U.S. History A: The Eisenhower Era

or

NSL-B: Equal Opportunities

# Title: The Baby Boom -- How Do We Know it is a Boom?

Skills: Analyzing Statistics

## Purpose: What you will learn:

This Net Investigation will demonstrate how statisticians calculate the birth rate statistics. Students will discover how the population in the U.S. in the 20th century resulted in a baby boom in the 1940s and 1950s, and a boom "echo" in the 1980s and 1990s.

 There is a lot of talk in the news about the Baby Boomers. We hear a lot about how they are aging now, and we have to worry about Social Security and medical care for them. Who are the baby boomers? What is a baby boom? Follow the steps below to see population statistics about births in the U.S. in the 20th century, and you will see the baby boom clearly. Reminder: the U.S. census of the population is taken every 10 years, so we are using comparable birth rates from those same years.

 1. Births: Look at a graph of the number of live births in the United States between 1910 and 1998. Study the graph and answer the questions below it. 2. Population: Look at a graph of the U.S. population between 1910 and 1998. Study the graph and answer the questions below it. 3. Calculate: This is the formula to calculate birth rates: Births / Population = Birthrate x 1000 = Birthrate per 1000 people Try it for 1960: Number of births was 4,257,950 and population was 179,323,175. What was the birth rate per 1000? Try it for 1990: Number of births was 4,158,212 and population was 248,709,873. What was the birth rate per 1000? Look at a graph of birth rates in the U.S. between 1910 and 1998. Were you right for 1960 and 1990? Study the graph and answer the questions below it.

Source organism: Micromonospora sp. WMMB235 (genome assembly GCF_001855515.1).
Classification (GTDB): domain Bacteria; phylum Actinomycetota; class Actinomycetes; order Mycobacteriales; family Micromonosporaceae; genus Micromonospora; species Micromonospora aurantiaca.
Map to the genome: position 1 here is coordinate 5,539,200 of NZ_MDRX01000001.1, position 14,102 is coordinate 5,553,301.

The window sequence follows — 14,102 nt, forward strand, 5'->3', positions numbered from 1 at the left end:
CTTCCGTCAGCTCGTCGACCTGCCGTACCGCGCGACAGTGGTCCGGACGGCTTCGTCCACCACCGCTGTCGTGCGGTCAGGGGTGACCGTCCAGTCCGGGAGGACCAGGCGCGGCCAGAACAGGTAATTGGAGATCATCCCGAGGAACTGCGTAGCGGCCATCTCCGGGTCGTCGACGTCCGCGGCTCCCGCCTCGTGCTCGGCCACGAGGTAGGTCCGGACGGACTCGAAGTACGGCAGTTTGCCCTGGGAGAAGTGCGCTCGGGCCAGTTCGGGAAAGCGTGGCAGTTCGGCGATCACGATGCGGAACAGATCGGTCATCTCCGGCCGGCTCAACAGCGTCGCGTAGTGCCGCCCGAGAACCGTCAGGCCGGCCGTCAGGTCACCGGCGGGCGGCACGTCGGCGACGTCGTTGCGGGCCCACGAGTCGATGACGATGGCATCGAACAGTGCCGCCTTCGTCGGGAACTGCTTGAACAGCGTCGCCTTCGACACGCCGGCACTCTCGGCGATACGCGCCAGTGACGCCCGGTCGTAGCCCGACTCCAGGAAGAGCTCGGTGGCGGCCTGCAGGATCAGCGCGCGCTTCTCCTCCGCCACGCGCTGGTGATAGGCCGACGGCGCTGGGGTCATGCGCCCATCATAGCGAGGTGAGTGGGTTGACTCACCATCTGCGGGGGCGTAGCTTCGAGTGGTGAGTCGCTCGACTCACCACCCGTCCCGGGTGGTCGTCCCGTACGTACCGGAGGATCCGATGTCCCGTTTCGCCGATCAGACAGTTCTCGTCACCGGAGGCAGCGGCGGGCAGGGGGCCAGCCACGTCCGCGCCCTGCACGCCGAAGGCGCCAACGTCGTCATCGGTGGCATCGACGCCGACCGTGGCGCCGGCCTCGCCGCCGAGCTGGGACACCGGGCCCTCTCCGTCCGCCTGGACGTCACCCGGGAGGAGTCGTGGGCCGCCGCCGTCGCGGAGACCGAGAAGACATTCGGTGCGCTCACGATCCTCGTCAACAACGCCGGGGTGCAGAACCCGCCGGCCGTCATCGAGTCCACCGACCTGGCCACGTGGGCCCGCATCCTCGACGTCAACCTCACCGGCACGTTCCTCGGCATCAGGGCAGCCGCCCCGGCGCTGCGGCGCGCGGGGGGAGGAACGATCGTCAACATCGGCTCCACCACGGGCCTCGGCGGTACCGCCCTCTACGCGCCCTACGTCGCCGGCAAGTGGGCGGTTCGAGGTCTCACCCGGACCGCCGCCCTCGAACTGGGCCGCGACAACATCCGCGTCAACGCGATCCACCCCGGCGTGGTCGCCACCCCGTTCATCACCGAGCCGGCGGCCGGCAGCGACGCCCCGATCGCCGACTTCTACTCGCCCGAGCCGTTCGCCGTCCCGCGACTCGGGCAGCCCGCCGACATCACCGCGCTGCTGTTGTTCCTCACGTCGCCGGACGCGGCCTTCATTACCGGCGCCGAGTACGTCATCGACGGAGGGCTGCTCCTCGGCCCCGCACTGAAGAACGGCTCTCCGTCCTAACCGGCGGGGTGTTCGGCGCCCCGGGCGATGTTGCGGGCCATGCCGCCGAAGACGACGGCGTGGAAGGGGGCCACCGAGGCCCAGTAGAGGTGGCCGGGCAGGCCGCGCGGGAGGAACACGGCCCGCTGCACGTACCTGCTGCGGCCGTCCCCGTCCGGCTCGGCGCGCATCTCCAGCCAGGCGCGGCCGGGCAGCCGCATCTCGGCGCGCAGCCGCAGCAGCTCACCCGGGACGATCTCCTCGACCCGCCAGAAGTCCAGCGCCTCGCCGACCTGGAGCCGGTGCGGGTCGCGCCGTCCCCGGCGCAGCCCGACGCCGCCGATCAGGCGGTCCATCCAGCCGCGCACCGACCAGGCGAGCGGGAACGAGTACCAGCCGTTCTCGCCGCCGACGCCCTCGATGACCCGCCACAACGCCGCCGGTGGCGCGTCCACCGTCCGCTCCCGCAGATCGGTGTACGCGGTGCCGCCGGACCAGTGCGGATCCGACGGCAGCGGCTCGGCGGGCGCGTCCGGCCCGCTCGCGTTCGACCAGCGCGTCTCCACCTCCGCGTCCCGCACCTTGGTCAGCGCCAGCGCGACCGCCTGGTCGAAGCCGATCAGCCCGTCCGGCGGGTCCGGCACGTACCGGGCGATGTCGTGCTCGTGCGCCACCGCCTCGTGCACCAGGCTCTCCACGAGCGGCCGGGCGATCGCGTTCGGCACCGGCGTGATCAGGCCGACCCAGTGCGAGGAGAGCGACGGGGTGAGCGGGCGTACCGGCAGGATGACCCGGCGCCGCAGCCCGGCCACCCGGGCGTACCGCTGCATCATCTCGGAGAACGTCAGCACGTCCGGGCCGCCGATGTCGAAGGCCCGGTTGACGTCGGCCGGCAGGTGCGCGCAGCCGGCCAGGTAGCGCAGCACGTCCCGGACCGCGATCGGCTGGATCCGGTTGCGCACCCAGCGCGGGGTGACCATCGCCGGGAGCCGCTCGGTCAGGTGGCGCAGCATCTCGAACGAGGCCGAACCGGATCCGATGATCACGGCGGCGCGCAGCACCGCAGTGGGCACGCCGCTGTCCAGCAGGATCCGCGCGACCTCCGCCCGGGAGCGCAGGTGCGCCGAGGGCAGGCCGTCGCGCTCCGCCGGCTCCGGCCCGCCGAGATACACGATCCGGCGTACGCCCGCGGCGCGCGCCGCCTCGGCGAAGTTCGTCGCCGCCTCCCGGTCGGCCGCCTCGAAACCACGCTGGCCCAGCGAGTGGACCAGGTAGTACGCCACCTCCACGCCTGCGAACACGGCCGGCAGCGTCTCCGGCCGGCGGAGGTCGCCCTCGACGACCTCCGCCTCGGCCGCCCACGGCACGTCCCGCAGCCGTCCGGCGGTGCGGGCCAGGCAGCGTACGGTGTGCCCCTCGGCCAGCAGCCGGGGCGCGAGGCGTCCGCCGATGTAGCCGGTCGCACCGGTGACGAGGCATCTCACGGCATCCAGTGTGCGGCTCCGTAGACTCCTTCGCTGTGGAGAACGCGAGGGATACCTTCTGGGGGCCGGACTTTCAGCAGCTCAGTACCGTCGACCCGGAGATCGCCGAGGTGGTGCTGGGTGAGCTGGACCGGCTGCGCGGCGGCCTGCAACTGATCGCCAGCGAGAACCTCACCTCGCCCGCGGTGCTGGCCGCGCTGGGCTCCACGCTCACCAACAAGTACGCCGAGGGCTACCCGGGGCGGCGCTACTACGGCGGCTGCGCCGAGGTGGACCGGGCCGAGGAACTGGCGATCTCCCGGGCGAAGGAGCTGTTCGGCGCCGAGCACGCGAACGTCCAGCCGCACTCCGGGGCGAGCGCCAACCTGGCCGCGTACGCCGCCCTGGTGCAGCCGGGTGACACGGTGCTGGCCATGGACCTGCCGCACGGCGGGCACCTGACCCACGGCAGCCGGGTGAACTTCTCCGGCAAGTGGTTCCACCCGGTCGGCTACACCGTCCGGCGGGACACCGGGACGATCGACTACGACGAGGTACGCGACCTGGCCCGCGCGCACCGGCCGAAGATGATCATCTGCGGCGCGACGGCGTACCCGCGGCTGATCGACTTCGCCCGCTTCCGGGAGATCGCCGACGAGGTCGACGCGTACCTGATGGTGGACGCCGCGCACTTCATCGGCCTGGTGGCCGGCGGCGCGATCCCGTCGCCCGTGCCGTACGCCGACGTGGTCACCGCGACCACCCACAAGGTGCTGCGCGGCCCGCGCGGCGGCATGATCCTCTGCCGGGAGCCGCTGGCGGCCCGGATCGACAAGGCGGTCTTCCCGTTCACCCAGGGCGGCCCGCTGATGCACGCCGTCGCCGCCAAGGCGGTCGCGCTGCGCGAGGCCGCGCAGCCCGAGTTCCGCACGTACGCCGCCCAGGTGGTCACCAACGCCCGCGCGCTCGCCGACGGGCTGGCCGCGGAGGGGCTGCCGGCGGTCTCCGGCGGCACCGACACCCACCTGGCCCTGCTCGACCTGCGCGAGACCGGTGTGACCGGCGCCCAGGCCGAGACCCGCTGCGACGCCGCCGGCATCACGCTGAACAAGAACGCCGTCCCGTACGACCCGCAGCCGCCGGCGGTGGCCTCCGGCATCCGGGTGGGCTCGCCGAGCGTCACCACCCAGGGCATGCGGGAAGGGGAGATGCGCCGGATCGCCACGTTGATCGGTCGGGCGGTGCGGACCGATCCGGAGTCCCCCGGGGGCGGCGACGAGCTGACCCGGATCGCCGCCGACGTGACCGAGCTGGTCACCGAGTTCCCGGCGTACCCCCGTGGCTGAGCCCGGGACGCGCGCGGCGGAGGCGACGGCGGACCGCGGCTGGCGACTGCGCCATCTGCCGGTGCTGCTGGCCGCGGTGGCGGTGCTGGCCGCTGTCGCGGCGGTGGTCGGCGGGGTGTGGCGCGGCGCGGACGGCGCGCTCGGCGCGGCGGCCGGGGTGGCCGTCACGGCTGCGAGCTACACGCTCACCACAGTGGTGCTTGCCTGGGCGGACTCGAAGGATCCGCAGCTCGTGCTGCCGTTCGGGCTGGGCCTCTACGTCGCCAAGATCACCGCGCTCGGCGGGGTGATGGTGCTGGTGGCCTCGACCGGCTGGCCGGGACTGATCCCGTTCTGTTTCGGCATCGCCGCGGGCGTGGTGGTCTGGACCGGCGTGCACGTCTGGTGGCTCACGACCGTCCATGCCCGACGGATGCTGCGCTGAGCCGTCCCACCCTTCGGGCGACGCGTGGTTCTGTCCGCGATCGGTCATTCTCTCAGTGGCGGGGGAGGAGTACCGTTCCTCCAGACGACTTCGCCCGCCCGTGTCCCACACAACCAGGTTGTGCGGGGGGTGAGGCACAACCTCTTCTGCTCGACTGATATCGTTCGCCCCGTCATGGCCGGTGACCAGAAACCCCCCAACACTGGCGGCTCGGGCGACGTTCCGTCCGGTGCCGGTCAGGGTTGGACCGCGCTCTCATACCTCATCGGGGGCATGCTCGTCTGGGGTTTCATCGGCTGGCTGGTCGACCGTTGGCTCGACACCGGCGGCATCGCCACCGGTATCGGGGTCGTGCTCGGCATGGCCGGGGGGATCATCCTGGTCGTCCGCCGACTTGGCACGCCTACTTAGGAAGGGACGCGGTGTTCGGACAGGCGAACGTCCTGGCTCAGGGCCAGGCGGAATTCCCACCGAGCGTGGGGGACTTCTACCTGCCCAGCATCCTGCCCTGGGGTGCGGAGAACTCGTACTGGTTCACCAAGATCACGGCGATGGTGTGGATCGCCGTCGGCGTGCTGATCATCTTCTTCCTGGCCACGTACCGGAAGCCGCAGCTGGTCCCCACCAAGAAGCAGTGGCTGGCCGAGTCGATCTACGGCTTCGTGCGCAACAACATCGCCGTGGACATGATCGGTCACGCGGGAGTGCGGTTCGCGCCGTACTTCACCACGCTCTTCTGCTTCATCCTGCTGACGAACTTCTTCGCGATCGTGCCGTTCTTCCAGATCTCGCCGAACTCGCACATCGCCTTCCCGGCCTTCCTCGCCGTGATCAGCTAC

Concluding thoughts: Should we look at the birth rate or the straight number of births when we are analyzing increases in population? How does the growing population in the U.S. change our perception of the birth rate? Does it make a high number of births seem less significant? What else could contribute to an increase in population, besides births? What government policies could be changed based on this information? (Hint: Think about housing needs, schools, child care, number of working parents, medical care, etc.) Do you think relying on the birth rate (rather than the number of births) is a good way to make policy? What statistics should be considered?

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 Mary D.P. Wagner Social Studies Teacher James Hubert Blake High School link to Ms. Wagner's Home Page